CQRS - command and query segregation
CQRS with query/reads tables. Another solution for aggregating data from multiple microservices is the Materialized View pattern. In this approach, you generate, in advance (prepare denormalized data before the actual queries happen), a read-only table with the data that's owned by multiple microservices. The table has a format suited to the client app's needs.
Consider something like the screen for a mobile app. If you have a single database, you might pull together the data for that screen using a SQL query that performs a complex join involving multiple tables. However, when you have multiple databases, and each database is owned by a different microservice, you cannot query those Challenge #3: How to achieve consistency across multiple microservices databases and create a SQL join. Your complex query becomes a challenge. You can address the requirement using a CQRS approach—you create a denormalized table in a different database that's used just for queries. The table can be designed specifically for the data you need for the complex query, with a one-to-one relationship between fields needed by your application's screen and the columns in the query table. It could also serve for reporting purposes.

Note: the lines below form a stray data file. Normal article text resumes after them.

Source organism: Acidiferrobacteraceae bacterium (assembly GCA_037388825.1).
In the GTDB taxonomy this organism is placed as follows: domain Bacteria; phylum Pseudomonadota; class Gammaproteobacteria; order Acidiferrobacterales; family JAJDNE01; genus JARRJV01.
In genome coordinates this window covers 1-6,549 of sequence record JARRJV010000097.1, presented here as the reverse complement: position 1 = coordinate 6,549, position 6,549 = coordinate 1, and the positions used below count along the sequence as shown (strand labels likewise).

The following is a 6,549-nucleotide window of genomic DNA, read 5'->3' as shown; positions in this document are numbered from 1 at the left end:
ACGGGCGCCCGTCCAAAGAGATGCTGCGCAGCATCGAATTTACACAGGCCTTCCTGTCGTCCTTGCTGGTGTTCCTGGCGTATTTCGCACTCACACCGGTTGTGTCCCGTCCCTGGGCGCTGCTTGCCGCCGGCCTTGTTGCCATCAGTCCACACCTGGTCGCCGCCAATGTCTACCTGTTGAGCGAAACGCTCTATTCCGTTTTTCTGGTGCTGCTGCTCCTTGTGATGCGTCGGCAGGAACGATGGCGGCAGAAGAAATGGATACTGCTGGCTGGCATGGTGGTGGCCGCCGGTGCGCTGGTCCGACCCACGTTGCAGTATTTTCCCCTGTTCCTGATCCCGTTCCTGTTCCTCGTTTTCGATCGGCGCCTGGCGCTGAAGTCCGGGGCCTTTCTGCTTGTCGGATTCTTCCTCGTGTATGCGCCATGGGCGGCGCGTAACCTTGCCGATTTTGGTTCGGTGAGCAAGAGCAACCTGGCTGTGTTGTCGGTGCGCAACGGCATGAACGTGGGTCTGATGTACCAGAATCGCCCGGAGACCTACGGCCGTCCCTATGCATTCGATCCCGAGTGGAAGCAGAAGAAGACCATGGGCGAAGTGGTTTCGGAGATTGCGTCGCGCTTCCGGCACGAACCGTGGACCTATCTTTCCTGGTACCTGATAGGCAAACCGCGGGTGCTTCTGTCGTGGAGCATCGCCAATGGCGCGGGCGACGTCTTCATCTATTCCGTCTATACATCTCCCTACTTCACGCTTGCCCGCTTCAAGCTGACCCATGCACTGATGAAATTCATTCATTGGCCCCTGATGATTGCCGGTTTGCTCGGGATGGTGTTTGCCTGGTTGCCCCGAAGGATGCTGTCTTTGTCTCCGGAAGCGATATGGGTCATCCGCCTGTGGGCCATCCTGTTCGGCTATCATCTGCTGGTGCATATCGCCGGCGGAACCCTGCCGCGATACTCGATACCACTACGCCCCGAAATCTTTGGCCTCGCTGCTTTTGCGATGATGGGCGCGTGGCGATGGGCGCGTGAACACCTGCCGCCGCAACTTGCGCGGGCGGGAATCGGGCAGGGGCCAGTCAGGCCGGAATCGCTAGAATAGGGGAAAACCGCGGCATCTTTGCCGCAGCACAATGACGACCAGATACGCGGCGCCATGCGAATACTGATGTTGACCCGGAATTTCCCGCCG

This approach not only solves the original problem (how to query and join across microservices), but it also improves performance considerably when compared with a complex join, because you already have the data that the application needs in the query table. Of course, using Command and Query Responsibility Segregation (CQRS) with query/reads tables means additional development work, and you'll need to embrace eventual consistency.
Nonetheless, requirements on performance and high scalability in collaborative scenarios (or competitive scenarios, depending on the point of view) are where you should apply CQRS with multiple databases.